News / 

Pediatricians Push for Additional Autism Screening

Pediatricians Push for Additional Autism Screening

Save Story

Estimated read time: 1-2 minutes

This archived news story is available only for your personal, non-commercial use. Information in the story may be outdated or superseded by additional information. Reading or replaying the story in its archived form does not constitute a republication of the story.

(KSL News) America's leading group of pediatricians want all children to be screened for autism twice before they turn 2 years old, even if they have no symptoms.

A report from the American Academy of Pediatricians shows signs of autism, including a lack of speaking, pointing, eye contact, or voice recognition, can start as early as six months old, but diagnosis can take a year.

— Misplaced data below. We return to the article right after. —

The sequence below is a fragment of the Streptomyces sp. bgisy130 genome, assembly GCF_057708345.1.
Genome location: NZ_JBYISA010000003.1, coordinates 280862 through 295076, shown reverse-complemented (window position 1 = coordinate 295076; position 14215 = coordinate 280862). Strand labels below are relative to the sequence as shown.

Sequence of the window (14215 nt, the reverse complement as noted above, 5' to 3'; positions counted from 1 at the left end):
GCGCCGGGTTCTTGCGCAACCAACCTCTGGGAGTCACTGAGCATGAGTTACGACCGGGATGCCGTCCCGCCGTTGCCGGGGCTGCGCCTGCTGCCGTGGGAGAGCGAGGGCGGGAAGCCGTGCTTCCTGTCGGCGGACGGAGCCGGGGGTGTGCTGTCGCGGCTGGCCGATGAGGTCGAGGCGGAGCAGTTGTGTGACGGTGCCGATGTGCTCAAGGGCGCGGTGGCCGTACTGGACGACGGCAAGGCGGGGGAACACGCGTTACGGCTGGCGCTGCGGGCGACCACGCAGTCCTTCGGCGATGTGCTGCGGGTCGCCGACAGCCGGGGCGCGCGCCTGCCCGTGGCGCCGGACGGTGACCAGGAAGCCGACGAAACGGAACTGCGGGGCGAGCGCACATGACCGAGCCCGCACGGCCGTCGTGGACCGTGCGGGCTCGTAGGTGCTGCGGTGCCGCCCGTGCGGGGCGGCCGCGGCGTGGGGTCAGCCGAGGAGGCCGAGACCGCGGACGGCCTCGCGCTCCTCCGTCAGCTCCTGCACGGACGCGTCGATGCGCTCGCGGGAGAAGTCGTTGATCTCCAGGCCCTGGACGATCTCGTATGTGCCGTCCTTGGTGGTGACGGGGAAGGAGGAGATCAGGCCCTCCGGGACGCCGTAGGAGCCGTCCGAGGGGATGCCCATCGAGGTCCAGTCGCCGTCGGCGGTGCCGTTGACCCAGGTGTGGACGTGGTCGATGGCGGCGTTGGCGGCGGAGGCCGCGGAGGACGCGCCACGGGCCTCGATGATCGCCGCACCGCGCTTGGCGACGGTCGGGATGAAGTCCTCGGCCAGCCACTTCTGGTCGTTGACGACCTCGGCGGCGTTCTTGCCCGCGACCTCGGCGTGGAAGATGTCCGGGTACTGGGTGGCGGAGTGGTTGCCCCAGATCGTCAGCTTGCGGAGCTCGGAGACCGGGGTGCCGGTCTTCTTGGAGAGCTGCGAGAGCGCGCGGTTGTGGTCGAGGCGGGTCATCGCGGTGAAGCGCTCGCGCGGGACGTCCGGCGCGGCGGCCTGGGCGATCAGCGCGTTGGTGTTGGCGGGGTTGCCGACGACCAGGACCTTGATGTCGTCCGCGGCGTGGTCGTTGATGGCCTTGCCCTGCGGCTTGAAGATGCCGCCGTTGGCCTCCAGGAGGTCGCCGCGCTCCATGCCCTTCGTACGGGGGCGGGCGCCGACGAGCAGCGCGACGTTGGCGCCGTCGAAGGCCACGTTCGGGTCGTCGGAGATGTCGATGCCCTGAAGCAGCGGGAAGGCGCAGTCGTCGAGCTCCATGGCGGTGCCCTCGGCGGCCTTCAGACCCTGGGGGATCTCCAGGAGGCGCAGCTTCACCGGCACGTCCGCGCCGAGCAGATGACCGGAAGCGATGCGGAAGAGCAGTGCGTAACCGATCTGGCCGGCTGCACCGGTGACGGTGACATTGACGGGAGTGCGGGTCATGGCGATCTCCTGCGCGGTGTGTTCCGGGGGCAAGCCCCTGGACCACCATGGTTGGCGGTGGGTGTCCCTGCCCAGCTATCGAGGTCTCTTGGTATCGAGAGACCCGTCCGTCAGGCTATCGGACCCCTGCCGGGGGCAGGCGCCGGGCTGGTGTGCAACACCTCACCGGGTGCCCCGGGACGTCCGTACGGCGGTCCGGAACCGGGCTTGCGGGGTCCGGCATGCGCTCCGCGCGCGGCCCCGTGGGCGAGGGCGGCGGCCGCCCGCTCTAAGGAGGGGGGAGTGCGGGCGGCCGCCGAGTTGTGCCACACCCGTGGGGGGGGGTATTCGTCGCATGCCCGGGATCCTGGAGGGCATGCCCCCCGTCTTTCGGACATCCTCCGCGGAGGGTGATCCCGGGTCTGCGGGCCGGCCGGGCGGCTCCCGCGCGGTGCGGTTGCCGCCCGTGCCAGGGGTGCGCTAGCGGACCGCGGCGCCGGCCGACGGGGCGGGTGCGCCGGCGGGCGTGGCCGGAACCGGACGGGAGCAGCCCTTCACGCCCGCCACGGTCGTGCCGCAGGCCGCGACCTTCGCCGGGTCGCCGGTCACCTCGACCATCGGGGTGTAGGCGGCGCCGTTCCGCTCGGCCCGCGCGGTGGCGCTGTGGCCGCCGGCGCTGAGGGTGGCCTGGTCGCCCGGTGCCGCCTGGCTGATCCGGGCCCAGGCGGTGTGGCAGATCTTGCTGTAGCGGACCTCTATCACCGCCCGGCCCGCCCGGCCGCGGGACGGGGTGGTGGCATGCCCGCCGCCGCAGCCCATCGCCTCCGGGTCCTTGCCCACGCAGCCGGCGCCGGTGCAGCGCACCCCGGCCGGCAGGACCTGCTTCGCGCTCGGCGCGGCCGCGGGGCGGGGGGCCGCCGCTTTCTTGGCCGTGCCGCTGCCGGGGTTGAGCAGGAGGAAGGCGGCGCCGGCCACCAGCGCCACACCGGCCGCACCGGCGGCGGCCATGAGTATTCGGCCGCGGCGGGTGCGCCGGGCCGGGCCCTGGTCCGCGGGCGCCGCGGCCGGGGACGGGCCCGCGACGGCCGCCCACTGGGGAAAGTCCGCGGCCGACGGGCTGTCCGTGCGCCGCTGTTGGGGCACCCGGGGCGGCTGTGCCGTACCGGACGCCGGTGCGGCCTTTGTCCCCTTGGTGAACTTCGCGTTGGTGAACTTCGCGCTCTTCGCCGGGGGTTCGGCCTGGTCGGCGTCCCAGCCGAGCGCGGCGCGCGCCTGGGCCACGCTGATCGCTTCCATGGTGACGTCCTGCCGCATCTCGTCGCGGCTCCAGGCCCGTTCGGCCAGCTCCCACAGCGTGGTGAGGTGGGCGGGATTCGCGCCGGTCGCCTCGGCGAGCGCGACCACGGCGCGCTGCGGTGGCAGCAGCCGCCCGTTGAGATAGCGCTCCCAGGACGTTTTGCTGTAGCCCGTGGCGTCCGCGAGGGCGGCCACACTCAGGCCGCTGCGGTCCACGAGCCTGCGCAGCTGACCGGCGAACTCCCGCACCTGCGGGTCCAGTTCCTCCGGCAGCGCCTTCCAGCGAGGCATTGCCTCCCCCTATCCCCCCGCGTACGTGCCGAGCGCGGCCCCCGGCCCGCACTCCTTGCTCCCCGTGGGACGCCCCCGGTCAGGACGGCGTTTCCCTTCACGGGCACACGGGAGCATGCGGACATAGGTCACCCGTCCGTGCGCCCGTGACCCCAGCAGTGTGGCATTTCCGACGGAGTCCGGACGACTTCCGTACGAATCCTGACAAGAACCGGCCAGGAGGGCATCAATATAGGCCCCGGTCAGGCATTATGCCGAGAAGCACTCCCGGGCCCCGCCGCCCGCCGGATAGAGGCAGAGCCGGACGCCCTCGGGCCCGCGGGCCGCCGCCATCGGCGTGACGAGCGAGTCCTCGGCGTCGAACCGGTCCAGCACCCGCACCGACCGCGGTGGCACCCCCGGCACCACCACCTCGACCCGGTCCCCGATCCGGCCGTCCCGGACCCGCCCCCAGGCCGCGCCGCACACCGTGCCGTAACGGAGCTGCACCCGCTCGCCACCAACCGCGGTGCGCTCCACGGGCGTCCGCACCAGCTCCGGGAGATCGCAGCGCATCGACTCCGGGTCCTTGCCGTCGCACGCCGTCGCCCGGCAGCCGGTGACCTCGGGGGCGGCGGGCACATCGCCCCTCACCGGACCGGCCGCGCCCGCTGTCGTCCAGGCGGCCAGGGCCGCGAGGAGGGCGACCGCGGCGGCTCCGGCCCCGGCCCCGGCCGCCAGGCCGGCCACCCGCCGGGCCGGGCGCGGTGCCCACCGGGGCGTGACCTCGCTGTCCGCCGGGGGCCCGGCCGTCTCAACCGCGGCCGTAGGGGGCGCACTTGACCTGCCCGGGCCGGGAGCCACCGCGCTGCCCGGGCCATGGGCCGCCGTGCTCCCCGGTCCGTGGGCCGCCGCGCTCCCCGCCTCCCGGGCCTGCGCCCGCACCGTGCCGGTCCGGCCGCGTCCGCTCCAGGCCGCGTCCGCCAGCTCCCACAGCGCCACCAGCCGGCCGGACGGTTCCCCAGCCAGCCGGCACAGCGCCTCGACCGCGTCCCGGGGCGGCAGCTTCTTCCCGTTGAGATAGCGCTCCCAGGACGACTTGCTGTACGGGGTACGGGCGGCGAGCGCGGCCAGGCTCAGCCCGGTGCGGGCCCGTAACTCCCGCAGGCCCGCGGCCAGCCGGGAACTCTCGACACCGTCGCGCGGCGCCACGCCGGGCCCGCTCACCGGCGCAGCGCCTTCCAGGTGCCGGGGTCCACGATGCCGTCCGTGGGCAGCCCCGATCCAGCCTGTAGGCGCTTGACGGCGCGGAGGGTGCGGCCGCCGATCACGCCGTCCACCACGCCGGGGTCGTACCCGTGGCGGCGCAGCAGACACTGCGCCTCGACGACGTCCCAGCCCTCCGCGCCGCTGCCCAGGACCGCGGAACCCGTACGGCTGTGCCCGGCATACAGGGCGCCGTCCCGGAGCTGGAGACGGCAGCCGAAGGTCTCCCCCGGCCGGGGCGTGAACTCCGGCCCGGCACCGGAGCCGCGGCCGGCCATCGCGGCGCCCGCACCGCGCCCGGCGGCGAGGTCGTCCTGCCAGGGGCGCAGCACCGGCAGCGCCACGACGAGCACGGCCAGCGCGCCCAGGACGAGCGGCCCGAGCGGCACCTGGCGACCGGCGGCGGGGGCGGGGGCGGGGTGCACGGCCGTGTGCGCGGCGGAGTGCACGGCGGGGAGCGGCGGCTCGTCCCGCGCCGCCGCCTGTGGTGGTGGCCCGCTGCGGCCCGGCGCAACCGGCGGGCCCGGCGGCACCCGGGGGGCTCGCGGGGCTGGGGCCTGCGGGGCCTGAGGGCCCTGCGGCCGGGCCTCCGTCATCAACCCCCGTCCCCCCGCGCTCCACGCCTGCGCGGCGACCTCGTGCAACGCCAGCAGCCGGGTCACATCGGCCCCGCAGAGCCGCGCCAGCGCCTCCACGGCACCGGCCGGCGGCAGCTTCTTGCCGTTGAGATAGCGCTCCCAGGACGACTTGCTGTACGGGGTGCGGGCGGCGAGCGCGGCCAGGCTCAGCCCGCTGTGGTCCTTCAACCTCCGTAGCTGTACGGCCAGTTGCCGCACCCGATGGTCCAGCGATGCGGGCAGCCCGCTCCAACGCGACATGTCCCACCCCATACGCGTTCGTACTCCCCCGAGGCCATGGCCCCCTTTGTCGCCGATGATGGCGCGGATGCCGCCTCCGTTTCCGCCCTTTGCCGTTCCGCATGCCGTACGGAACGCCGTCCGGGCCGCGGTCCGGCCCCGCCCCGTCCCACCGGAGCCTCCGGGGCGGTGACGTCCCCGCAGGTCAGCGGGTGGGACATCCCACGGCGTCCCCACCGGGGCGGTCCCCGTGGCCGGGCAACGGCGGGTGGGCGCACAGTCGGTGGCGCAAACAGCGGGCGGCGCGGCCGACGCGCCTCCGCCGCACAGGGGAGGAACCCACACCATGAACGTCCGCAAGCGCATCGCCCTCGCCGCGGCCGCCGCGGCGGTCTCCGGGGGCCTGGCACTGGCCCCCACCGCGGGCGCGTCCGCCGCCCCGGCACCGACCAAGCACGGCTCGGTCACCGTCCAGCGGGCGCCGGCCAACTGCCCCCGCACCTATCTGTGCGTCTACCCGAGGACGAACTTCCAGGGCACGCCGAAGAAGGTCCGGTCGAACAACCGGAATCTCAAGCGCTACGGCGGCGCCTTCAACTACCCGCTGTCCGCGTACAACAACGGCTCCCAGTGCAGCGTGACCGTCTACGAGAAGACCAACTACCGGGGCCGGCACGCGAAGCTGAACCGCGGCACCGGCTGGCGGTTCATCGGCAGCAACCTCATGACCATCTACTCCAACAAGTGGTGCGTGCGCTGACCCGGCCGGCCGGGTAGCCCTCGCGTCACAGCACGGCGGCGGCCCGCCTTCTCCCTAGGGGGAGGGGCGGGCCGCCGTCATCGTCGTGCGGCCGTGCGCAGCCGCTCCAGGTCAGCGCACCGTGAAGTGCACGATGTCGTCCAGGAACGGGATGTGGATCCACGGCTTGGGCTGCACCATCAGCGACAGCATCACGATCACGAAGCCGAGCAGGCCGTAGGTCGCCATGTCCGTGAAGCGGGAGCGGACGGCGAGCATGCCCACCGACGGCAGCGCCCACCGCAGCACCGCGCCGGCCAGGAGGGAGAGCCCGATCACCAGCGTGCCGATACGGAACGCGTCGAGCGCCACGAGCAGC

The academy wants doctors to order therapy as soon as they detect the possibility of autism.

Autism is affecting an increasing number of Utah families. Research released this year by the Centers for Disease Control showed Utah had the third highest number of cases out of 14 states. An estimated one in every 133 Utah children has autism. The disability is more prevalent in boys.

Lee Grossman, of the Autism Society of America, said, "When pediatricians look at children now for their well-baby checkups, they're usually checking them physically. But they're not checking their mental or intellectual development, and that's as critical."

Pediatricians say they do not get paid for autism screening, and advocates want insurers to reimburse doctors. Autism has no known cure, but doctors say with early treatment autistic children have a better chance of adapting to their surroundings.

Most recent News stories


Get informative articles and interesting stories delivered to your inbox weekly. Subscribe to the Trending 5.
By subscribing, you acknowledge and agree to's Terms of Use and Privacy Policy.

KSL Weather Forecast